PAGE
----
Frank Pierce is a man whose mental health is hanging by a string. He is aware of this (in the narration, he comments on it), but not fully. For much of the film, he is totally out of control. Much of his behavior is motiveless (insofar as any human behavior can be). He is not consciously aware of any real goals. He's just running. He doesn't even understand why. A character like this represents a tremendous challenge to writer and to the actor. Paul Schraeder handles it magnificently, Nicolas Cage handles it just about as well as can be expected (Nicolas Cage, for the record, is a really bad actor).
Mary is also motiveless. She wants her father to live, obviously. But does she? She seems almost ambivalent about it throughout much of the film. She's more concerned about his pain and suffering, and I suspect (as I believe the audience is meant to) that she would approve of Frank's decision to end her father's agony. But she's torn. She's not clear in her own mind what she wants, so, she turns to drugs as an escape. Such a cliche concept, right? Well, yes, I suppose so. But look at her reaction. She admits being weak and foolish, and she seems ashamed. Not the sort of shame you get when your mommy catches you with the cookie jar, but the shame you feel when you've let yourself down. It's an attitude we don't see often in films, especially with respect to drugs. Nice touch.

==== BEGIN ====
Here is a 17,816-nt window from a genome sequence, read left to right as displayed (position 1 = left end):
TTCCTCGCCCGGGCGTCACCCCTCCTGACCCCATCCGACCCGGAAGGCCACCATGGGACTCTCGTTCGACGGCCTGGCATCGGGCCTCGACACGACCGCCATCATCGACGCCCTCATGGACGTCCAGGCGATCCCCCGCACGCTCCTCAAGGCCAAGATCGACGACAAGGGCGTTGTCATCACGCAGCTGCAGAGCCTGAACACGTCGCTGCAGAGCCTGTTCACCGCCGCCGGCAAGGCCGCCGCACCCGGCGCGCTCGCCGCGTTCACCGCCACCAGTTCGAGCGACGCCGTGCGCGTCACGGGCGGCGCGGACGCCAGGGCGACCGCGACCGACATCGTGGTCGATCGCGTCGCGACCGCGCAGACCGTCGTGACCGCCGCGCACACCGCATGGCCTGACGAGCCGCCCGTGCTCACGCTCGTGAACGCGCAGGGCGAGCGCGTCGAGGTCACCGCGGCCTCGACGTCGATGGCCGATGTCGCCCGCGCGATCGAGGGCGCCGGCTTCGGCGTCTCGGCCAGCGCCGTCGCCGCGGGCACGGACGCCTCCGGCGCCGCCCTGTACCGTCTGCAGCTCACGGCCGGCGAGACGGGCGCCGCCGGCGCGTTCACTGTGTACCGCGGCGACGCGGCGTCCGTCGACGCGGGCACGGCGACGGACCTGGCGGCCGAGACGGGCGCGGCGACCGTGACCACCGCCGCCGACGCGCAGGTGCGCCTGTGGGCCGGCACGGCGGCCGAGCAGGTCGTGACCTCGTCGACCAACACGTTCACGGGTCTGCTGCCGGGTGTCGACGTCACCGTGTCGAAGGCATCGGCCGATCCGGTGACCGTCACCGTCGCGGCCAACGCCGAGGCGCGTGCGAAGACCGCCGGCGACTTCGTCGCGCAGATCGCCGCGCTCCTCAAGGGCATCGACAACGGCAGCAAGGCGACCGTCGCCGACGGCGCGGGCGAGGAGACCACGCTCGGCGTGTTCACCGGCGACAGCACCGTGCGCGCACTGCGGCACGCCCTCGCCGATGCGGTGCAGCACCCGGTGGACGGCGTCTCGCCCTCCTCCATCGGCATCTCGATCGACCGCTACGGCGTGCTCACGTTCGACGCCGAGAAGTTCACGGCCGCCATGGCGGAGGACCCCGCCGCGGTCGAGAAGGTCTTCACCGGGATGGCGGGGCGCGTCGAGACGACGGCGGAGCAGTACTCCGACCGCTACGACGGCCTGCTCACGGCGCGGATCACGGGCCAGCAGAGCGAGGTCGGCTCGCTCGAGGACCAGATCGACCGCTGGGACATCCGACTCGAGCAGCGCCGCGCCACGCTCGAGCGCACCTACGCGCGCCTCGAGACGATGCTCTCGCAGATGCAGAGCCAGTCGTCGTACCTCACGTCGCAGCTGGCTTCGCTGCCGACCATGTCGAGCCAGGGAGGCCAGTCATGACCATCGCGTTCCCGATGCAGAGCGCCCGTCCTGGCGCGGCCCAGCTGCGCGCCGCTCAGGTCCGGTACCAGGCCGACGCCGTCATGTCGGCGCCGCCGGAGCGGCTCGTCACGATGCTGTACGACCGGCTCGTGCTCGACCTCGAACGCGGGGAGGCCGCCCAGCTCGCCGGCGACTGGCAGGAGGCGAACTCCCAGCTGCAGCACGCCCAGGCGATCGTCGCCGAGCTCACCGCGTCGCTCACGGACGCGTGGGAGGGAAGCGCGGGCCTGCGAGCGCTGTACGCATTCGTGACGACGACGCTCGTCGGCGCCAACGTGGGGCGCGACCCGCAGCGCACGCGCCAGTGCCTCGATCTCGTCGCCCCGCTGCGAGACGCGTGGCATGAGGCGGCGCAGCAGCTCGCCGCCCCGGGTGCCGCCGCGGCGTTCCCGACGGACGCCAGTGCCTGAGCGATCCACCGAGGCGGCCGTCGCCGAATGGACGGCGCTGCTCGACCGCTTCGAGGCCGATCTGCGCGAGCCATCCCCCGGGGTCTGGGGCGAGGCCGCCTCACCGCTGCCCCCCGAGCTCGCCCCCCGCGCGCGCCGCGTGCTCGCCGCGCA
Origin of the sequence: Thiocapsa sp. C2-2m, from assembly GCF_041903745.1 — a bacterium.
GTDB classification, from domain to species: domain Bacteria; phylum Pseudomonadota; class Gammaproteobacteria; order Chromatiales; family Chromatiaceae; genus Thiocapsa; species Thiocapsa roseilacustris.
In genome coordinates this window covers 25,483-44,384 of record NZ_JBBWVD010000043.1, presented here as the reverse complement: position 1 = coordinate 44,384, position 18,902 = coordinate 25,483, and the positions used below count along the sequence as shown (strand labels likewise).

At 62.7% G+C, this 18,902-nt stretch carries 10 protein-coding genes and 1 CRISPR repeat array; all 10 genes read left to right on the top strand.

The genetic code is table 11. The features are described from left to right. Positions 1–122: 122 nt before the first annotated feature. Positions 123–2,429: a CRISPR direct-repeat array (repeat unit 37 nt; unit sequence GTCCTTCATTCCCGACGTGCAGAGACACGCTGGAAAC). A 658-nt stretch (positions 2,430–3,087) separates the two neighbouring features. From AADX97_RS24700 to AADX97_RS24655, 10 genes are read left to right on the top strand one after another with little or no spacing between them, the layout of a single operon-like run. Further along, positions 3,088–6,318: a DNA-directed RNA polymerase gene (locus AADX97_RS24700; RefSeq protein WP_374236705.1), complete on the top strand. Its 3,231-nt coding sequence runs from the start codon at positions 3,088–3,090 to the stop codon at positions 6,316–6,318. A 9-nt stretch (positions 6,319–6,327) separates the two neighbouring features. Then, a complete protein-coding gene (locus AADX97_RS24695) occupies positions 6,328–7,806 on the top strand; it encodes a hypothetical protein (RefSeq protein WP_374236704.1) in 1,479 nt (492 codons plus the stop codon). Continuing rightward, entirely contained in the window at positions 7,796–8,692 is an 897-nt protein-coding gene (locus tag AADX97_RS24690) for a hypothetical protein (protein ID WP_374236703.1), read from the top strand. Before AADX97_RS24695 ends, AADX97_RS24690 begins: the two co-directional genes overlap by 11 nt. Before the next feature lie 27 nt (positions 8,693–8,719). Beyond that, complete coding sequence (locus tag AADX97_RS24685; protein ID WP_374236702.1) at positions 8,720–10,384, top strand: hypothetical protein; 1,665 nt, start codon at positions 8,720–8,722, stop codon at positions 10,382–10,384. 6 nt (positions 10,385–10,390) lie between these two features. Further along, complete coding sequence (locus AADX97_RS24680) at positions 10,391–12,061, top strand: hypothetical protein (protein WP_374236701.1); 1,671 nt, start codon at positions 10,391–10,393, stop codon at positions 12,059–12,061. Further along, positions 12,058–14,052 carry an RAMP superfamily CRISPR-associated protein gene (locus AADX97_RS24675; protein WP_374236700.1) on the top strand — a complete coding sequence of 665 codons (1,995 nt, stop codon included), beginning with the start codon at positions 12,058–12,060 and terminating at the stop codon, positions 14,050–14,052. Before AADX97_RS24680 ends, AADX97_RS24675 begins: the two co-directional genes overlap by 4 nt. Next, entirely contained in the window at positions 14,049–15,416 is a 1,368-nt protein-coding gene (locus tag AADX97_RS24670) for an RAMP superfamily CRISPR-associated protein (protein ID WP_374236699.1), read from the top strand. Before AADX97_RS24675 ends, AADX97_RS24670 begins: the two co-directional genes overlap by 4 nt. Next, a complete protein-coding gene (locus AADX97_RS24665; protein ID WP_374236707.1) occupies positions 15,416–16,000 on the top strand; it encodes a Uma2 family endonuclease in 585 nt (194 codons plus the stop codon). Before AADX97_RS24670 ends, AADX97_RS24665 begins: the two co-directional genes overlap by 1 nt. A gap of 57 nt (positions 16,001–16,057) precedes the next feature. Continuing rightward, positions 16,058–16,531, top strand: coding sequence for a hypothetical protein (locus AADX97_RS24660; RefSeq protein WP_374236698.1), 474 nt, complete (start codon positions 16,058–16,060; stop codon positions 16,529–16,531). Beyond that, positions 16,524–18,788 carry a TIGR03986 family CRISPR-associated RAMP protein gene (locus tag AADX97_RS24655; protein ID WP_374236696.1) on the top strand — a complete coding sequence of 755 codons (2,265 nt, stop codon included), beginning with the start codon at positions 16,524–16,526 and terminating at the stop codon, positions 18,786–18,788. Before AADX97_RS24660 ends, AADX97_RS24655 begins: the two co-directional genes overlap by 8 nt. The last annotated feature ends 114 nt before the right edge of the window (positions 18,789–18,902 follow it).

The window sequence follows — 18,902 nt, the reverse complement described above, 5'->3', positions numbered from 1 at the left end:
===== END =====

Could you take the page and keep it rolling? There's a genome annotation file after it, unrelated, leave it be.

Another interesting angle is that the characters who do seem to have a sense of purpose in their lives seem either ignorant or warped. The warped category includes Frank's three partners, and Cy. The ignorant category includes the doctors and nurses, who deal with the same tragic circumstances Frank deals with, but from the safety of a totally artificial environment. They have an eerie, almost evil detachment from the suffering they see.